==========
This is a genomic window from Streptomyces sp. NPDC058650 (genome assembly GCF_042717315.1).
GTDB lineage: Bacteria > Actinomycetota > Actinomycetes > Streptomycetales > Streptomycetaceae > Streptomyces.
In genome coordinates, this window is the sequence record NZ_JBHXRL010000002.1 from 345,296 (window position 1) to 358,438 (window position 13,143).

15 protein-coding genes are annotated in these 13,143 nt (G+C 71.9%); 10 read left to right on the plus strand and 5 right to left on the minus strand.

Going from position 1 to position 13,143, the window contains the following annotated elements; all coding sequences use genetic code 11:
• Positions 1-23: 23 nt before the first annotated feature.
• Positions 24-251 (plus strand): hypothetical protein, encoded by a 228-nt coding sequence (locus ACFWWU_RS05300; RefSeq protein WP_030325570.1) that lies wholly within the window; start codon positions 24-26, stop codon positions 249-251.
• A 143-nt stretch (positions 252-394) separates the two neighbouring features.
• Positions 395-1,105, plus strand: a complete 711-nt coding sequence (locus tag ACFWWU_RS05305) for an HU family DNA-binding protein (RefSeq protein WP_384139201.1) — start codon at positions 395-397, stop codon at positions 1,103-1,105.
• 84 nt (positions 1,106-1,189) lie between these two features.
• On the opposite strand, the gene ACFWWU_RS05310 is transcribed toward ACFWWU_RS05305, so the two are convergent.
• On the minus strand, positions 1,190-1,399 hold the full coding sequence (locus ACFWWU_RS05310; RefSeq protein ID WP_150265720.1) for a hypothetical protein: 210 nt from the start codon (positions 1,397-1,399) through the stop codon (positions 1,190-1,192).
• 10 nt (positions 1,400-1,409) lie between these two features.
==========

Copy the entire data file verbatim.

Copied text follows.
This is a genomic window from Streptomyces sp. NPDC058650 (genome assembly GCF_042717315.1).
GTDB lineage: Bacteria > Actinomycetota > Actinomycetes > Streptomycetales > Streptomycetaceae > Streptomyces.
In genome coordinates, this window is the sequence record NZ_JBHXRL010000002.1 from 345,296 (window position 1) to 358,438 (window position 13,143).

15 protein-coding genes are annotated in these 13,143 nt (G+C 71.9%); 10 read left to right on the plus strand and 5 right to left on the minus strand.

Going from position 1 to position 13,143, the window contains the following annotated elements; all coding sequences use genetic code 11:
• Positions 1-23: 23 nt before the first annotated feature.
• Positions 24-251 (plus strand): hypothetical protein, encoded by a 228-nt coding sequence (locus ACFWWU_RS05300; RefSeq protein WP_030325570.1) that lies wholly within the window; start codon positions 24-26, stop codon positions 249-251.
• A 143-nt stretch (positions 252-394) separates the two neighbouring features.
• Positions 395-1,105, plus strand: a complete 711-nt coding sequence (locus tag ACFWWU_RS05305) for an HU family DNA-binding protein (RefSeq protein WP_384139201.1) — start codon at positions 395-397, stop codon at positions 1,103-1,105.
• 84 nt (positions 1,106-1,189) lie between these two features.
• On the opposite strand, the gene ACFWWU_RS05310 is transcribed toward ACFWWU_RS05305, so the two are convergent.
• On the minus strand, positions 1,190-1,399 hold the full coding sequence (locus ACFWWU_RS05310; RefSeq protein ID WP_150265720.1) for a hypothetical protein: 210 nt from the start codon (positions 1,397-1,399) through the stop codon (positions 1,190-1,192).
• 10 nt (positions 1,400-1,409) lie between these two features.